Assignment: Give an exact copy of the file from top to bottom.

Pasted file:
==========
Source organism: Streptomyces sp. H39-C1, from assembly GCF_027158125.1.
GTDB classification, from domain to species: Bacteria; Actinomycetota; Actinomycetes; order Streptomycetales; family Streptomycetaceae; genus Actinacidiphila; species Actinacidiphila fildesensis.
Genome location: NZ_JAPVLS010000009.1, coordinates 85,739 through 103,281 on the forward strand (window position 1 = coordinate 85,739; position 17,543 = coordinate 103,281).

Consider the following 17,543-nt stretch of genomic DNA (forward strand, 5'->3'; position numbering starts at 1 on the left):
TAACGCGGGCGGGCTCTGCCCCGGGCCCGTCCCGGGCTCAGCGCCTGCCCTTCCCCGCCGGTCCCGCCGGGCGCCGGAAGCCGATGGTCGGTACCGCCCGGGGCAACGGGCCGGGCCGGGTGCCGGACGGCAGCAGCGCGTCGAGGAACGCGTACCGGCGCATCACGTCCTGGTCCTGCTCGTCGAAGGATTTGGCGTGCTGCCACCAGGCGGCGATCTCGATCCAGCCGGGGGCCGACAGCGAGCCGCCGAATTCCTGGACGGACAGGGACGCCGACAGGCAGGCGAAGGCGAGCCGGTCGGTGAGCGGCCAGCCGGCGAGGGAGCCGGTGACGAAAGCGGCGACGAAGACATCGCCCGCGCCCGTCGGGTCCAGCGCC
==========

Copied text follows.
Source organism: Streptomyces sp. H39-C1, from assembly GCF_027158125.1.
GTDB classification, from domain to species: Bacteria; Actinomycetota; Actinomycetes; order Streptomycetales; family Streptomycetaceae; genus Actinacidiphila; species Actinacidiphila fildesensis.
Genome location: NZ_JAPVLS010000009.1, coordinates 85,739 through 103,281 on the forward strand (window position 1 = coordinate 85,739; position 17,543 = coordinate 103,281).

Consider the following 17,543-nt stretch of genomic DNA (forward strand, 5'->3'; position numbering starts at 1 on the left):
TAACGCGGGCGGGCTCTGCCCCGGGCCCGTCCCGGGCTCAGCGCCTGCCCTTCCCCGCCGGTCCCGCCGGGCGCCGGAAGCCGATGGTCGGTACCGCCCGGGGCAACGGGCCGGGCCGGGTGCCGGACGGCAGCAGCGCGTCGAGGAACGCGTACCGGCGCATCACGTCCTGGTCCTGCTCGTCGAAGGATTTGGCGTGCTGCCACCAGGCGGCGATCTCGATCCAGCCGGGGGCCGACAGCGAGCCGCCGAATTCCTGGACGGACAGGGACGCCGACAGGCAGGCGAAGGCGAGCCGGTCGGTGAGCGGCCAGCCGGCGAGGGAGCCGGTGACGAAAGCGGCGACGAAGACATCGCCCGCGCCCGTCGGGTCCAGCGCC